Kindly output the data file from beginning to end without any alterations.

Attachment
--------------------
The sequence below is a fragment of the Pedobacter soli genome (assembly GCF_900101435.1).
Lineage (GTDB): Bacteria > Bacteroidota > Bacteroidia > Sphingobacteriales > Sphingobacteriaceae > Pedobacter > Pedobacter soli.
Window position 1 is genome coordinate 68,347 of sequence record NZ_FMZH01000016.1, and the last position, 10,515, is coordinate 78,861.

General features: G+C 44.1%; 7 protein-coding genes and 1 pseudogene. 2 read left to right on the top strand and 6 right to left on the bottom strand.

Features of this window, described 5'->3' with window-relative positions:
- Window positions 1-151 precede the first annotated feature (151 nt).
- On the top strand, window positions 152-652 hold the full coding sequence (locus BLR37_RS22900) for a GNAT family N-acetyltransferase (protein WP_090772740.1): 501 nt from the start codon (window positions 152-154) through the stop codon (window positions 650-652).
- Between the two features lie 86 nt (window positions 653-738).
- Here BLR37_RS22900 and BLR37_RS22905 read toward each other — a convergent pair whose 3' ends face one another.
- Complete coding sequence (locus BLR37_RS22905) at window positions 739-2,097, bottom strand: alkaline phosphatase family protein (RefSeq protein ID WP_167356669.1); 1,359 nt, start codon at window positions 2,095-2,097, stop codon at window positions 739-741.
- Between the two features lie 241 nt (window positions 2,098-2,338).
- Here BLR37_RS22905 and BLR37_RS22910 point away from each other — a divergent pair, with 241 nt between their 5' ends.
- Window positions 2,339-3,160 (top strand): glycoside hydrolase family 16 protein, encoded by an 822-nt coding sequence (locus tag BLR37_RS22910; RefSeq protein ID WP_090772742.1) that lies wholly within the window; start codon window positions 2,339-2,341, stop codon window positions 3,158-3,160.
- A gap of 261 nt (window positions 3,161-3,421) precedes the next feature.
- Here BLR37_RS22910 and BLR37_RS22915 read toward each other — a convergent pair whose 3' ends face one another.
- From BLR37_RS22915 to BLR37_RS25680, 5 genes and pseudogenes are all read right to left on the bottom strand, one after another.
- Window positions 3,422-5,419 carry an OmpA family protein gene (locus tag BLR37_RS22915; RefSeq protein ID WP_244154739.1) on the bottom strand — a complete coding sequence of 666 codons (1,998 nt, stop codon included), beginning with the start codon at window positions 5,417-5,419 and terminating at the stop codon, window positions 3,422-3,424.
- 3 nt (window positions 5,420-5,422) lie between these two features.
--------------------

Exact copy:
The sequence below is a fragment of the Pedobacter soli genome (assembly GCF_900101435.1).
Lineage (GTDB): Bacteria > Bacteroidota > Bacteroidia > Sphingobacteriales > Sphingobacteriaceae > Pedobacter > Pedobacter soli.
Window position 1 is genome coordinate 68,347 of sequence record NZ_FMZH01000016.1, and the last position, 10,515, is coordinate 78,861.

General features: G+C 44.1%; 7 protein-coding genes and 1 pseudogene. 2 read left to right on the top strand and 6 right to left on the bottom strand.

Features of this window, described 5'->3' with window-relative positions:
- Window positions 1-151 precede the first annotated feature (151 nt).
- On the top strand, window positions 152-652 hold the full coding sequence (locus BLR37_RS22900) for a GNAT family N-acetyltransferase (protein WP_090772740.1): 501 nt from the start codon (window positions 152-154) through the stop codon (window positions 650-652).
- Between the two features lie 86 nt (window positions 653-738).
- Here BLR37_RS22900 and BLR37_RS22905 read toward each other — a convergent pair whose 3' ends face one another.
- Complete coding sequence (locus BLR37_RS22905) at window positions 739-2,097, bottom strand: alkaline phosphatase family protein (RefSeq protein ID WP_167356669.1); 1,359 nt, start codon at window positions 2,095-2,097, stop codon at window positions 739-741.
- Between the two features lie 241 nt (window positions 2,098-2,338).
- Here BLR37_RS22905 and BLR37_RS22910 point away from each other — a divergent pair, with 241 nt between their 5' ends.
- Window positions 2,339-3,160 (top strand): glycoside hydrolase family 16 protein, encoded by an 822-nt coding sequence (locus tag BLR37_RS22910; RefSeq protein ID WP_090772742.1) that lies wholly within the window; start codon window positions 2,339-2,341, stop codon window positions 3,158-3,160.
- A gap of 261 nt (window positions 3,161-3,421) precedes the next feature.
- Here BLR37_RS22910 and BLR37_RS22915 read toward each other — a convergent pair whose 3' ends face one another.
- From BLR37_RS22915 to BLR37_RS25680, 5 genes and pseudogenes are all read right to left on the bottom strand, one after another.
- Window positions 3,422-5,419 carry an OmpA family protein gene (locus tag BLR37_RS22915; RefSeq protein ID WP_244154739.1) on the bottom strand — a complete coding sequence of 666 codons (1,998 nt, stop codon included), beginning with the start codon at window positions 5,417-5,419 and terminating at the stop codon, window positions 3,422-3,424.
- 3 nt (window positions 5,420-5,422) lie between these two features.